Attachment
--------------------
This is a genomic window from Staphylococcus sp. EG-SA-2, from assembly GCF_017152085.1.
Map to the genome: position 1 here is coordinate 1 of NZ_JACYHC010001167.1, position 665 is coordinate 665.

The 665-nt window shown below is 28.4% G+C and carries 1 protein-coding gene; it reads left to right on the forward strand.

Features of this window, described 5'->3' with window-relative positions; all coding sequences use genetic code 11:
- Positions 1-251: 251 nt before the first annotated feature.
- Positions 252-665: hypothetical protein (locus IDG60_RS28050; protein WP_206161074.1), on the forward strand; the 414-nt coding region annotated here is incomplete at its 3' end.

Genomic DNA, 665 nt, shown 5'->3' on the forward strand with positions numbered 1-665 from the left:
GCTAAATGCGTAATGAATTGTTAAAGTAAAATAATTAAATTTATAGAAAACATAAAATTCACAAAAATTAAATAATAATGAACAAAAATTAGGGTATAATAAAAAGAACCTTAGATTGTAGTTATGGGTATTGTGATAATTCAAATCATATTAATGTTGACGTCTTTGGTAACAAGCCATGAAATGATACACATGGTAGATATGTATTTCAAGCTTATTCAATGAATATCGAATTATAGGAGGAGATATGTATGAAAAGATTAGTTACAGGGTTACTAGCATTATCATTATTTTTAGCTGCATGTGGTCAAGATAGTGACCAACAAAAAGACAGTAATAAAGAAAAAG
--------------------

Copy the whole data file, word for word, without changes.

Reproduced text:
This is a genomic window from Staphylococcus sp. EG-SA-2, from assembly GCF_017152085.1.
Map to the genome: position 1 here is coordinate 1 of NZ_JACYHC010001167.1, position 665 is coordinate 665.

The 665-nt window shown below is 28.4% G+C and carries 1 protein-coding gene; it reads left to right on the forward strand.

Features of this window, described 5'->3' with window-relative positions; all coding sequences use genetic code 11:
- Positions 1-251: 251 nt before the first annotated feature.
- Positions 252-665: hypothetical protein (locus IDG60_RS28050; protein WP_206161074.1), on the forward strand; the 414-nt coding region annotated here is incomplete at its 3' end.

Genomic DNA, 665 nt, shown 5'->3' on the forward strand with positions numbered 1-665 from the left:
GCTAAATGCGTAATGAATTGTTAAAGTAAAATAATTAAATTTATAGAAAACATAAAATTCACAAAAATTAAATAATAATGAACAAAAATTAGGGTATAATAAAAAGAACCTTAGATTGTAGTTATGGGTATTGTGATAATTCAAATCATATTAATGTTGACGTCTTTGGTAACAAGCCATGAAATGATACACATGGTAGATATGTATTTCAAGCTTATTCAATGAATATCGAATTATAGGAGGAGATATGTATGAAAAGATTAGTTACAGGGTTACTAGCATTATCATTATTTTTAGCTGCATGTGGTCAAGATAGTGACCAACAAAAAGACAGTAATAAAGAAAAAG